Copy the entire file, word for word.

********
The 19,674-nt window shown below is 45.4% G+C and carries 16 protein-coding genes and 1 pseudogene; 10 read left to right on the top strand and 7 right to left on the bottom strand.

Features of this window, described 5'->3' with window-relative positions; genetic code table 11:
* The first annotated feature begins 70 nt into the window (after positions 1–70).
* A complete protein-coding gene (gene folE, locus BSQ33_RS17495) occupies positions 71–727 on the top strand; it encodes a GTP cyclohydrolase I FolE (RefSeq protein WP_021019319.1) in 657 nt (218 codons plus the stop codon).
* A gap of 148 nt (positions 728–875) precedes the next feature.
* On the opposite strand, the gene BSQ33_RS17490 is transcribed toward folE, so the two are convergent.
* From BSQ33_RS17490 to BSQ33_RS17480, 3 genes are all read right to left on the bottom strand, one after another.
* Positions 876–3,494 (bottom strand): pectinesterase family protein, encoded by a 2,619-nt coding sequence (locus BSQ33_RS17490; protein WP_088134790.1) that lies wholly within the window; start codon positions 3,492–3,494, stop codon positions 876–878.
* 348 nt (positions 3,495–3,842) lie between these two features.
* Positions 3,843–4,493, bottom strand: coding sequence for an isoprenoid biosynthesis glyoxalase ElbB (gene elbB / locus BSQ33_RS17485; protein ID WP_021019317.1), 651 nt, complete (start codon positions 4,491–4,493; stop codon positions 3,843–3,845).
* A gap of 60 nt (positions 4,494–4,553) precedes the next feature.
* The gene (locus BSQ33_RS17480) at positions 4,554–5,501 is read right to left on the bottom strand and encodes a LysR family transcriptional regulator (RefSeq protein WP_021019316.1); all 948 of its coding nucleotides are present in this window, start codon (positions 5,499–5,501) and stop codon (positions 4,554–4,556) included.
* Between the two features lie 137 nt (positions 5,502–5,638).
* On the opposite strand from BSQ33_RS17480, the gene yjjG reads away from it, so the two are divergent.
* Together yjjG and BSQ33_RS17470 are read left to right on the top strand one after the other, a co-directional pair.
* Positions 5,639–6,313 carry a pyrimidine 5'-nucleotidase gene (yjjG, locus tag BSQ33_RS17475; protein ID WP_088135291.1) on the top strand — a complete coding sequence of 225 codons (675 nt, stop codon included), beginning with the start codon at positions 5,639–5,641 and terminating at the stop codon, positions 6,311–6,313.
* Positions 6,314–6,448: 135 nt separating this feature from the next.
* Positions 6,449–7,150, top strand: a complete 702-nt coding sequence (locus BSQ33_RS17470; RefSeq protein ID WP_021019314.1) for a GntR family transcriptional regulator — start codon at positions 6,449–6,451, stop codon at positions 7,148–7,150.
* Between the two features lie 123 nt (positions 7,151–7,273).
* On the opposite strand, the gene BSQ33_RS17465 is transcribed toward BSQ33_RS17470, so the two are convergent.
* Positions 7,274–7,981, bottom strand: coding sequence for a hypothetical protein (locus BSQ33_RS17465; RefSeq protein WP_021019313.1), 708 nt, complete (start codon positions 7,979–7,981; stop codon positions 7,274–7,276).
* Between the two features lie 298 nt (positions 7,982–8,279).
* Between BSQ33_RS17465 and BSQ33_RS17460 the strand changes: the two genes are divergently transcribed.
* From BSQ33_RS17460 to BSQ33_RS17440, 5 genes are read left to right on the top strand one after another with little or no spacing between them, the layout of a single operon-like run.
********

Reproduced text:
The 19,674-nt window shown below is 45.4% G+C and carries 16 protein-coding genes and 1 pseudogene; 10 read left to right on the top strand and 7 right to left on the bottom strand.

Features of this window, described 5'->3' with window-relative positions; genetic code table 11:
* The first annotated feature begins 70 nt into the window (after positions 1–70).
* A complete protein-coding gene (gene folE, locus BSQ33_RS17495) occupies positions 71–727 on the top strand; it encodes a GTP cyclohydrolase I FolE (RefSeq protein WP_021019319.1) in 657 nt (218 codons plus the stop codon).
* A gap of 148 nt (positions 728–875) precedes the next feature.
* On the opposite strand, the gene BSQ33_RS17490 is transcribed toward folE, so the two are convergent.
* From BSQ33_RS17490 to BSQ33_RS17480, 3 genes are all read right to left on the bottom strand, one after another.
* Positions 876–3,494 (bottom strand): pectinesterase family protein, encoded by a 2,619-nt coding sequence (locus BSQ33_RS17490; protein WP_088134790.1) that lies wholly within the window; start codon positions 3,492–3,494, stop codon positions 876–878.
* 348 nt (positions 3,495–3,842) lie between these two features.
* Positions 3,843–4,493, bottom strand: coding sequence for an isoprenoid biosynthesis glyoxalase ElbB (gene elbB / locus BSQ33_RS17485; protein ID WP_021019317.1), 651 nt, complete (start codon positions 4,491–4,493; stop codon positions 3,843–3,845).
* A gap of 60 nt (positions 4,494–4,553) precedes the next feature.
* The gene (locus BSQ33_RS17480) at positions 4,554–5,501 is read right to left on the bottom strand and encodes a LysR family transcriptional regulator (RefSeq protein WP_021019316.1); all 948 of its coding nucleotides are present in this window, start codon (positions 5,499–5,501) and stop codon (positions 4,554–4,556) included.
* Between the two features lie 137 nt (positions 5,502–5,638).
* On the opposite strand from BSQ33_RS17480, the gene yjjG reads away from it, so the two are divergent.
* Together yjjG and BSQ33_RS17470 are read left to right on the top strand one after the other, a co-directional pair.
* Positions 5,639–6,313 carry a pyrimidine 5'-nucleotidase gene (yjjG, locus tag BSQ33_RS17475; protein ID WP_088135291.1) on the top strand — a complete coding sequence of 225 codons (675 nt, stop codon included), beginning with the start codon at positions 5,639–5,641 and terminating at the stop codon, positions 6,311–6,313.
* Positions 6,314–6,448: 135 nt separating this feature from the next.
* Positions 6,449–7,150, top strand: a complete 702-nt coding sequence (locus BSQ33_RS17470; RefSeq protein ID WP_021019314.1) for a GntR family transcriptional regulator — start codon at positions 6,449–6,451, stop codon at positions 7,148–7,150.
* Between the two features lie 123 nt (positions 7,151–7,273).
* On the opposite strand, the gene BSQ33_RS17465 is transcribed toward BSQ33_RS17470, so the two are convergent.
* Positions 7,274–7,981, bottom strand: coding sequence for a hypothetical protein (locus BSQ33_RS17465; RefSeq protein WP_021019313.1), 708 nt, complete (start codon positions 7,979–7,981; stop codon positions 7,274–7,276).
* Between the two features lie 298 nt (positions 7,982–8,279).
* Between BSQ33_RS17465 and BSQ33_RS17460 the strand changes: the two genes are divergently transcribed.
* From BSQ33_RS17460 to BSQ33_RS17440, 5 genes are read left to right on the top strand one after another with little or no spacing between them, the layout of a single operon-like run.